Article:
It’s in this world we find Allison Sekemoto: street-rat human, blood-hungry ‘monster’, and in both incarnations, still just a lost girl struggling to find her place in the world. While a long, hard physical journey consumes many of the book’s hefty 451 pages, the real focus of the story is a journey far more insular: Allie’s journey towards not just accepting, but embracing herself. Learning she has a choice in the monster she chooses to be.
Allie is tough, callous, and she makes no apologies. She is a survivor, and survival really is of the fittest in her world. Yet she grows over the course of The Immortal Rules, not only becoming a tougher, more ‘badass’ girl, but a kinder, more selfless one. In a world where selflessness can see you dead, or starved, Allie is an oddity, and perhaps doesn’t even realise it herself. In the change from human to vampire, she struggles to cling to her humanity—the essential goodness, and innate compassion we define as ‘human,’ for the Immortal Rules is nothing if not a fascinating study in ‘human’ nature—but it is interesting to note she is perhaps more ‘human’ as a monster, than she ever was with a pulse, and a warm, beating heart.
While certainly there, and indeed a key, beautifully done part of the plot, the romance in The Immortal Rules is subtle. It's an organic thing, slowly growing throughout the book, but it's not its focus. This is Allie's story. Her growth. Her choices. Her monster. But her relationships, whether romantic, warm, cold, or the fascinating dynamic she shares with her mentor, are crucial and compelling.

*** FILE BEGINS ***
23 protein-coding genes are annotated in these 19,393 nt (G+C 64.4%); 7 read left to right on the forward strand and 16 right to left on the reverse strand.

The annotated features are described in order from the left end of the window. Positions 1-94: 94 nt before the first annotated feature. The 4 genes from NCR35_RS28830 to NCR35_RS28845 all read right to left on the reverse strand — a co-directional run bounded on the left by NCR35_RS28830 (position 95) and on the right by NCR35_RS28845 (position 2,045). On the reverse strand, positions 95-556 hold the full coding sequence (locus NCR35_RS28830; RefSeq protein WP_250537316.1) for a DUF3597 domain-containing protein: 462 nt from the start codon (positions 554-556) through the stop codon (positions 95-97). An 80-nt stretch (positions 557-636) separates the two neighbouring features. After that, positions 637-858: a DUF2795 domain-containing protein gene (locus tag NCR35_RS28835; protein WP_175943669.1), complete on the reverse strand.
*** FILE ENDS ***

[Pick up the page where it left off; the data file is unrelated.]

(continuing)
The Verdict:The Immortal Rules is many, very exciting, things. It's action packed, it's cinematic, it's romantic and exhilarating, but it is also something more: A quality of storytelling and strength of narrative that lift it above 'just another' vampire book, or indeed, as trends lean more and more in the direction, another dystopian. Kagawa's storytelling has a depth, and her world building scope, that lend The Immortal Rules a decidedly grown-up feel. Not in the sense that it has only adult allure—though it is certainly a novel that has the cross market appeal of the likes of The Hunger Games—but it is a story with a depth and maturity; one that is fleshed out and fully grown, and is the work of a writer comfortable and confident in her ability—and rightly so. Kagawa tells her story with the easy grace and unflinching honesty of a master, and it would not be so hard to compare it to the likes of Suzanne Collins, or an early-era-Obernewtyn Isobelle Carmody.
Bleak, cinematic, utterly compelling and—most excitingly—new, The Immortal Rules brings some fresh blood to the YA scene… exactly what those lurky vampires were waiting for. If you thought vampires were safely buried in their crypts, staked, or put out in the sun, think again. The Immortal Rules is a very different take on the parasitic creatures of the night, and it's not a romanticized, sanitized version, either. Sharing something more akin with zombie horror and Mad Max than a teen romance, The Immortal Rules is a dark, gritty study in human nature. After all, what separates us from monsters, from the things that go bump in the night? You're about to find out.
Books in This Series:
- The Immortal Rules (May 2012)
- As Yet Untitled (expected 2013)